Published : Monday, October 22, 2018 | 4:40 AM
In August the City of Pasadena was awarded an $8 million four-year grant in Los Angeles County funds under the Mental Health Services Act (MHSA) Innovation 2 grant that would help underserved groups experiencing mental health and trauma challenges and allow them access to “quality services.”
On Monday, the City Council is expected to approve an agreement between the City of Pasadena and the Los Angeles County Department of Mental Health that would pave the way for release of the grant to the City.
If approved, Pasadena’s Department of Public Health would amend the department’s fiscal year 2019 operating budget by recognizing and appropriating the $2 million in Mental Health Services Act funds, and authorize a negotiated contract with a geriatric services clinic – in this case Heritage Clinic – that would use part of the grant to deliver some of the services covered by the new funding.
The Public Health Department is also seeking authority to increase its personnel allocation by 13.2 grant-funded, limited-term full-time equivalent positions to be able to accomplish its part in the proposed agreement and the grant’s intended purpose.
The City Council is expected to vote on the recommendation Monday as part of the “consent calendar” which contains three routine items that will be approved by one motion and one vote unless removed for separate discussion.
In August, the Public Health Department was awarded an $8 million Mental Health Innovation Developing Trauma-Informed Resilient Communities-Community Capacity Building grant by the county, funded through the Proposition 63 Mental Health Services Act (MHSA) over four years, through June 2022.
With the grant, the Public Health Department intends to focus on community capacity building efforts around mental health and supportive services for Transition Age Youth and seniors.
The Transition Age Youth program will expand the department’s existing youth mental health program, Project Wraparound, to include TAY peer-to-peer outreach and engagement, supportive services, case management, and referrals for housing, counseling, and employment.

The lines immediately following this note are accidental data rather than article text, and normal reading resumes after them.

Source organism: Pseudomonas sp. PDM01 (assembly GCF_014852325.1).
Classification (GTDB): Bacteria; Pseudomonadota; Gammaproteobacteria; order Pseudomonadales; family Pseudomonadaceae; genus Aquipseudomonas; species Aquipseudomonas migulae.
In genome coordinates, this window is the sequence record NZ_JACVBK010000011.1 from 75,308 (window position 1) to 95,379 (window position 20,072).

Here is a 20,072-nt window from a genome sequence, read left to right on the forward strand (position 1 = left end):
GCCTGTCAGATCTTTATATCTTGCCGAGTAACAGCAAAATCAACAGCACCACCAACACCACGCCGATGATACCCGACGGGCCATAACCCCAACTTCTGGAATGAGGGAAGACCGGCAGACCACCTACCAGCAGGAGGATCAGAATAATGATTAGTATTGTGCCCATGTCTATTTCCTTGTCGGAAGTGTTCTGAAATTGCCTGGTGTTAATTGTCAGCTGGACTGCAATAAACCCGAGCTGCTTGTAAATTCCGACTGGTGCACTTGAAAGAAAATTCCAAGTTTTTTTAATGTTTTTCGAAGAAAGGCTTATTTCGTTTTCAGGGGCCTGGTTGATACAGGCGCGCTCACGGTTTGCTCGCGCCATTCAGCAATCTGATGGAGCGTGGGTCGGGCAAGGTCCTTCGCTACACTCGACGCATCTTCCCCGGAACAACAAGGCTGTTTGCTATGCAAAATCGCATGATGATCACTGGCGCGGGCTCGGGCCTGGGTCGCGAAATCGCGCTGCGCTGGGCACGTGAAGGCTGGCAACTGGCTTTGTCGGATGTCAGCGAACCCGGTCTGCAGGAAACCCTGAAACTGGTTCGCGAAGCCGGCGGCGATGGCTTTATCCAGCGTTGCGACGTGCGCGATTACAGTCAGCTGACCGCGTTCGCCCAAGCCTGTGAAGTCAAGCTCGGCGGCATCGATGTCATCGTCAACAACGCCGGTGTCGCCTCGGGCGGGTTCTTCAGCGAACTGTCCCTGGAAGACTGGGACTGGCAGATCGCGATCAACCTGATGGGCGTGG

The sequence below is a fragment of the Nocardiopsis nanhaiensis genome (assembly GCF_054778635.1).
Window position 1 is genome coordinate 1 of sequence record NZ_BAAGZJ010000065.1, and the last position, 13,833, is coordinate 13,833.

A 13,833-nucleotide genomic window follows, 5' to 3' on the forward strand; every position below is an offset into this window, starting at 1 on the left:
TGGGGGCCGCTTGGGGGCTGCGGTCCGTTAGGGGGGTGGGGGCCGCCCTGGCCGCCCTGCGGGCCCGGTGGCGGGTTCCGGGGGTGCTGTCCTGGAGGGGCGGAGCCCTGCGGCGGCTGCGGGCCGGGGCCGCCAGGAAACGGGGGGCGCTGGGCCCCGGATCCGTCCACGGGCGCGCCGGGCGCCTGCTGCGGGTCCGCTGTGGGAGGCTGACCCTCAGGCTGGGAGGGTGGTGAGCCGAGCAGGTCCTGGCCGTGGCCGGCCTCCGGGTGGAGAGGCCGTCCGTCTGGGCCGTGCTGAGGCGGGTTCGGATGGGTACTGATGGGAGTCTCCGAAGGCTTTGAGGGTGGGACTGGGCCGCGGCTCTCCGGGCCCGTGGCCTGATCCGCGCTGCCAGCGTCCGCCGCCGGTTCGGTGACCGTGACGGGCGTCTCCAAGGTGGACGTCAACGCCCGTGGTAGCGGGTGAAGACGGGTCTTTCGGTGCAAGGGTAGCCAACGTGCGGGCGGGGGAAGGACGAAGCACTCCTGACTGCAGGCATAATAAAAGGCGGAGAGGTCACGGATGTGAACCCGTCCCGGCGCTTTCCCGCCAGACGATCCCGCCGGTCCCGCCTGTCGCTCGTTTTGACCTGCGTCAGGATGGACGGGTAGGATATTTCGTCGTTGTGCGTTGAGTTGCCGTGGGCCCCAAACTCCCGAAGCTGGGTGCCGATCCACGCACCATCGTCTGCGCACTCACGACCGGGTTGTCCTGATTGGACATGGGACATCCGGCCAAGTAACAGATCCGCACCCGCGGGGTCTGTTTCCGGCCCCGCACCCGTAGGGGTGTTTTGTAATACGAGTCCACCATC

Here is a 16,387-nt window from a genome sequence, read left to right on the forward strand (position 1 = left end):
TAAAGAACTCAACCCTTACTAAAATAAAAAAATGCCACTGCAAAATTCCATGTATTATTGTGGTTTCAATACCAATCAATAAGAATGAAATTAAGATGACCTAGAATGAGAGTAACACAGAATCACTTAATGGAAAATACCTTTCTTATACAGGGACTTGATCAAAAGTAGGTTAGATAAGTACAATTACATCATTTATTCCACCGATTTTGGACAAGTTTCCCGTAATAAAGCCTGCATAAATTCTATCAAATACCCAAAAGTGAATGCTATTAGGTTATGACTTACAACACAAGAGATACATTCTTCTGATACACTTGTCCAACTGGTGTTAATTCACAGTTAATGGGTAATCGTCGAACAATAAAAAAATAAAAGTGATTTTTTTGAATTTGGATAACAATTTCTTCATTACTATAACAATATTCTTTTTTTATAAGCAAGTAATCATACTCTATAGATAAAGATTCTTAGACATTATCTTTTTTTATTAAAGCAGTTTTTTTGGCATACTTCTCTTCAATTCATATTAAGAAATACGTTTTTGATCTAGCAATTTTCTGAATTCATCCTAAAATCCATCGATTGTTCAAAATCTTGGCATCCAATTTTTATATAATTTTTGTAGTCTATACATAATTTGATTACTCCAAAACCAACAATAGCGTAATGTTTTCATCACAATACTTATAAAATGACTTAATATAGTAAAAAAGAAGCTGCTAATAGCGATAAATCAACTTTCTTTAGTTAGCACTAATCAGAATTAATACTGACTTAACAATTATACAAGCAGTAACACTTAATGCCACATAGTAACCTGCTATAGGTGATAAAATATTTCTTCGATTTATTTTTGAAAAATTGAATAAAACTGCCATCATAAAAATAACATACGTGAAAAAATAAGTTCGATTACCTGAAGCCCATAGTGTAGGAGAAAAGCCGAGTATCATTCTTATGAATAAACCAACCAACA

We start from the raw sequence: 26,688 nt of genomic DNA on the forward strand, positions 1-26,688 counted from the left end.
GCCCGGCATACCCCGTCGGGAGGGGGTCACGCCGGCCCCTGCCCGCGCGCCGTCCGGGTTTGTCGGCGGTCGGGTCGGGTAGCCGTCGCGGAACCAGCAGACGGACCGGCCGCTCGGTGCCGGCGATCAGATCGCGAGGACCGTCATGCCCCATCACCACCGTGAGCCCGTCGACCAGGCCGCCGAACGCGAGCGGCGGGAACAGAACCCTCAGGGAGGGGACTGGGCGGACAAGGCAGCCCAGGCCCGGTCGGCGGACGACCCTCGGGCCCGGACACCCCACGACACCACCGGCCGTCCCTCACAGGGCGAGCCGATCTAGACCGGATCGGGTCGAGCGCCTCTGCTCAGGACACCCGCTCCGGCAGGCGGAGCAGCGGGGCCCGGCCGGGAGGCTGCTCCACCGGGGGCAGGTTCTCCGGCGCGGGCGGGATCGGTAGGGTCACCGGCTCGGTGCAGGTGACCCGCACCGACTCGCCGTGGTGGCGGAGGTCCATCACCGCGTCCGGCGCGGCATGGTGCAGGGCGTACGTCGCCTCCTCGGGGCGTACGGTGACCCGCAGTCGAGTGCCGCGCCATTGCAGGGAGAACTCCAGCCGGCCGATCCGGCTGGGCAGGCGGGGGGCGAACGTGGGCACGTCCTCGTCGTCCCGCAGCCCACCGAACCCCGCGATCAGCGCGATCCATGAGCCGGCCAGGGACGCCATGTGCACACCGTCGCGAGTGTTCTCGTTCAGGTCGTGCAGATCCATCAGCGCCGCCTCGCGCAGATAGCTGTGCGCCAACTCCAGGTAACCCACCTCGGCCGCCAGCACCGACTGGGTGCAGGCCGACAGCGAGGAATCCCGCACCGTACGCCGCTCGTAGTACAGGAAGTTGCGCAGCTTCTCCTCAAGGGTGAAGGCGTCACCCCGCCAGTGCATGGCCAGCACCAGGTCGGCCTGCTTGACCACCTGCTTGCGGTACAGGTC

For the senior-focused program component, the department, along with the Human Services and Recreation Department and Heritage Clinic, will implement a Geriatric Empowerment Model (GEM) which includes case management, counseling referrals, supportive services, housing referrals, and hygiene services – including showers and laundry – for homeless clients. Services will only be accessible to those who enroll in the programs.
Public Health Director Michael Johnson said the department is recommending that the City Council recognize $2 million of the grant award for fiscal year 2019, and $2 million in each of the next three fiscal years through 2022.
Among the 13.2 new hires that the department plans as part of the program are a program coordinator, a management analyst, a social worker, five community services representatives, three community service workers, and a registered nurse.
“Over the last two years, PPHD (Pasadena Public Health Department) and Human Services and Recreation staff have worked closely on collaborative mental health programming,” Johnson said in an Agenda Report for Monday’s City Council meeting. “The DMH grant will expand this partnership and increase services in the noted population groups. The requested positions will ensure all aspects of GEM and TAY are implemented as required by the grant.”